Tuesday, 20 March 2012

Felony and felines

16th to 18th March

It is a very contented naturalist who fights off sleep to write these words tonight; contented – to give the game away – because in the past two-and-a-half days my group and I have seen ten tigers, some of them up to three times, in addition to the beautiful dry forest they inhabit and the abundant other animals with whom they share it. Contented too because my laptop and everything else in my little rucksack – passport, insurance documents, money, tour notes, e-tickets and a dozen other essentials – have come back to me after a vagrant interlude.

My bag was filched by David and Maryanne Mills, Naturetrek’s owners, who were leaving Tadoba and India as we arrived at our lodge. To say they filched it is perhaps a little unfair. I put it down on a chair while I checked my clients into their rooms. While my back was turned an over-zealous member of staff loaded my bag into David and Maryanne’s car along with their luggage and the next thing I knew it was heading back to Nagpur without me. It has taken almost three days to return to me and I am feeling thoroughly chuffed to be reunited with its contents.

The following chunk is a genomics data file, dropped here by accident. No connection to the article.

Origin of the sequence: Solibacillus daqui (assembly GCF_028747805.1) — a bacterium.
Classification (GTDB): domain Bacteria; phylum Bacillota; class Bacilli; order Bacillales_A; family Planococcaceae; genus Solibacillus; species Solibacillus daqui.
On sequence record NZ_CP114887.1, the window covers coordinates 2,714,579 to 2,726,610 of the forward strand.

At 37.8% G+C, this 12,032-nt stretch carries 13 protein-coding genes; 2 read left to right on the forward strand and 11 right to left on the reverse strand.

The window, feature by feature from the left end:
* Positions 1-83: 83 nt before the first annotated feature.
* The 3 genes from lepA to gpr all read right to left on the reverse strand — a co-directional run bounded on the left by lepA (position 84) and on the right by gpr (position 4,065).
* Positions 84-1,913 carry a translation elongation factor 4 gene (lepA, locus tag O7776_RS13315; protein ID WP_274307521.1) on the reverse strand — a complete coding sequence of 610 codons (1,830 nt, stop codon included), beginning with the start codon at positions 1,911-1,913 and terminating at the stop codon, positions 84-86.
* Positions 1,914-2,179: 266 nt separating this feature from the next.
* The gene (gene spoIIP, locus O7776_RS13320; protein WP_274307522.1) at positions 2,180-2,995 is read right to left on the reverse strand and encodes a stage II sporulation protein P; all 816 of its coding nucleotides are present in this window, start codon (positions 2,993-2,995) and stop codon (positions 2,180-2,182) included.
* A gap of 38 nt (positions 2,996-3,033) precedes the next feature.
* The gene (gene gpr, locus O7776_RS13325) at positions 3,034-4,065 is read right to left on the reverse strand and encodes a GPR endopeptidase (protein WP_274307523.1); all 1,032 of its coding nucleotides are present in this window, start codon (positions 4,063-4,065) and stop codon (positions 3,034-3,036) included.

The real cause of my chuffedness, however, has stripes and claws and the most beautiful face in all animalkind. The tiger-watching in Tadoba these past few days has been surpassingly good, among the best I have ever known. I have no time at all to wax lyrical tonight so I shall summarise whom we have seen and where.

1)    A male known as M6 who was seen very poorly on our first afternoon as he lay in a dry stream in dense vegetation. All the identifiable tigers in Tadoba have rather unromantic codes and few have nicknames. M6 he will have to be.

2)    At least two of three six-month-old cubs belonging to the female known as F9, all of whom are frequenting the Katezari water-hole. I say at least two because, having seen two cubs in dense vegetation on the first day and one on the second, it’s possible we’ve seen all three.